Social Inclusion: A Library Perspective
Birmingham, United Kingdom, our city and library service
- Why Social Inclusion ?
- The social inclusion context
- Barriers to public libraries
- What libraries are doing in the UK
- Challenges to public Libraries
- Examples – Birmingham Libraries
Birmingham: 1 million people
- 2nd largest City in the UK after London
- Growth Manufacturing/Industrial Revolution
- Will be one of the first Black Cities in the UK (majority black population)
- Over half of school population in Birmingham is from Black and minority population
- Large and complex Central Library , 5000 visitors a day
- Network of 40 Community/branch Libraries
- Housebound service for the elderly and those not able to leave their home
- Prison Service
- Mobile Library Service
- Schools Library Service supplying books and advice to teachers and school librarians
- 700 staff
Why should libraries support social inclusion agenda?
- Public libraries are local, highly respected institutions, 60% of the population of England are Library members (3,600 access points). Changing population, decline use
Public Library and Museums Act 1964 – have a responsibility by law to provide a public library service to all .
In the UK all Public library authorities have to produce an Annual Library plan in 1998 the DCMS concluded “Social inclusion was scored poorly”
DCMS Policy Action Team on Social Inclusion was set-up to look at the issue of widening access to libraries, museums and galleries.
Cabinet Office Social Inclusion Unit was set up to look at social inclusion across all Government Departments.
Social Exclusion linked to problems with :
- Poor educational achievement (e.g literacy)
- Poor employment prospects (e.g unemployment)
- Poor Health and mobility (e.g disability)
- Bad housing ( a range of problems)
Barriers that keep people away from libraries
- Institutional eg opening hours, staff attitude, rules and regulations, charges, book stock policy, facilities e.g disabled access
- Personal and Social e.g lack of basic skills (reading, writing), low income and poverty, lack of permanent address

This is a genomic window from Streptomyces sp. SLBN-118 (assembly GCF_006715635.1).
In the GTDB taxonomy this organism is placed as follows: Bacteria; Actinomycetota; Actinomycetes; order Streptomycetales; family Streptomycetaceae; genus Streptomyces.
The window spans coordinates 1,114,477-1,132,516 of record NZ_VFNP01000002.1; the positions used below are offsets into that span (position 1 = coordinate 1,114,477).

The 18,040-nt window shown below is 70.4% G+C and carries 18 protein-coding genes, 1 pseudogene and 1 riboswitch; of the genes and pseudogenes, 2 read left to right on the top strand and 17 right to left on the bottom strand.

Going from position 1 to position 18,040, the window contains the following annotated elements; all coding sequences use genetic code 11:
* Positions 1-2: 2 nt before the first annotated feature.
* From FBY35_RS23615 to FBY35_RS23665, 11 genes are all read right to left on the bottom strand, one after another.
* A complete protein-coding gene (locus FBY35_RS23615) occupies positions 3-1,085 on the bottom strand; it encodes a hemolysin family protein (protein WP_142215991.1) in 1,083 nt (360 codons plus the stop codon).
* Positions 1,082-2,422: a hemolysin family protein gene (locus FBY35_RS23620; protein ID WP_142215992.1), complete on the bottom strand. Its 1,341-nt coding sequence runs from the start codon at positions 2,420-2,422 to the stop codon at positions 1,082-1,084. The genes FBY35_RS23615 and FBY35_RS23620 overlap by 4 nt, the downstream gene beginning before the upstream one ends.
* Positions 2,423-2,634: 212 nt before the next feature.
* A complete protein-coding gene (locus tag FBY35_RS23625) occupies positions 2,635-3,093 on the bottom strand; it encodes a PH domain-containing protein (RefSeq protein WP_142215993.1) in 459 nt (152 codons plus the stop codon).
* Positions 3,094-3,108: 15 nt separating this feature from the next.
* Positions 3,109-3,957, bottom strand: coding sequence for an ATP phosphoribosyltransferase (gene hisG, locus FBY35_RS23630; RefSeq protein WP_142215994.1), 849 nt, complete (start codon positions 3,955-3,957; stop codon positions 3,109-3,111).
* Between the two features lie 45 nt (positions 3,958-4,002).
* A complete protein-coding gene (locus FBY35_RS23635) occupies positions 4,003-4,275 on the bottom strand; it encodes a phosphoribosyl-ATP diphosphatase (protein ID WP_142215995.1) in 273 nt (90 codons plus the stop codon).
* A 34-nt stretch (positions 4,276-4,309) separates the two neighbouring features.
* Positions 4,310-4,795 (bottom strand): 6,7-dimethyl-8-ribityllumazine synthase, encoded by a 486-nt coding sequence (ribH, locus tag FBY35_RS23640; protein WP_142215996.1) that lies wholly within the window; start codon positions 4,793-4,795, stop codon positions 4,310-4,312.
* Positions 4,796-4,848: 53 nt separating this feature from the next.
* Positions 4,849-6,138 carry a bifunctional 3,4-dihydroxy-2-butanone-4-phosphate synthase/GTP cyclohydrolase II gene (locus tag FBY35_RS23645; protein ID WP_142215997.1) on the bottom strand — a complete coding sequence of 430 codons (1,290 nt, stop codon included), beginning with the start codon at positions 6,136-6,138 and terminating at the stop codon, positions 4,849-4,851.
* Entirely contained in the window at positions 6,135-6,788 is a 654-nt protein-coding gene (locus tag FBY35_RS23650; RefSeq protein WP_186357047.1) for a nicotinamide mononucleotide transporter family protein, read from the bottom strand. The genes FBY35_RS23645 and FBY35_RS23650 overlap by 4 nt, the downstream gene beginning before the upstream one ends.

- Perceptions and awareness e.g people who are educationally disadvantaged, people who don’t think libraries are relevant to their lives or needs, lack of knowledge of facilities and services, or how to use them
- Environmental e.g difficult access to building, poor transport links, institutional nature of building
Groups such as the following often are described as the socially excluded :
- Children & Young People
- Black & Minority ethnic Groups
- Refugees & asylum seekers
- Children in Care
- Basic Skills/ESL
- People with disabilities
- Rural Isolation
- Gay and Lesbians
- People with Mental Health
- Make services mainstream to specilast groups not always treat them as discreet projects from the rest of the service.
- Consult groups - make sure that these groups are heard through consultation. General forms of consultation not always appropraite.
- Develop new services to meet the needs of new communities.
- Co-locate with others services e.g voluntary services, citizen advice
- Provide free ICT access including to the internet
- Improve opening hours to meet needs of new communities
- Locate libraries where there is a demand not on historical basis
- Work in partnership with others e.g. Refugee Council
Achieving Social Inclusion
- Identify those socially excluded – for example see list above
- Reviewing current practice – what the library does, is this meeting current needs of community
- Set objectives and priorities – we can not do everything we need to set priortise to meet current needs and demands
- Develop & train staff to deal with new issues and ways to deliver services and new user groups.
- Implement action plans on how you are going to deal with the new work load and to find out if you are successful.
- Marketing & promotions – promote your services, choice of images. We will see examples later from Birmingham.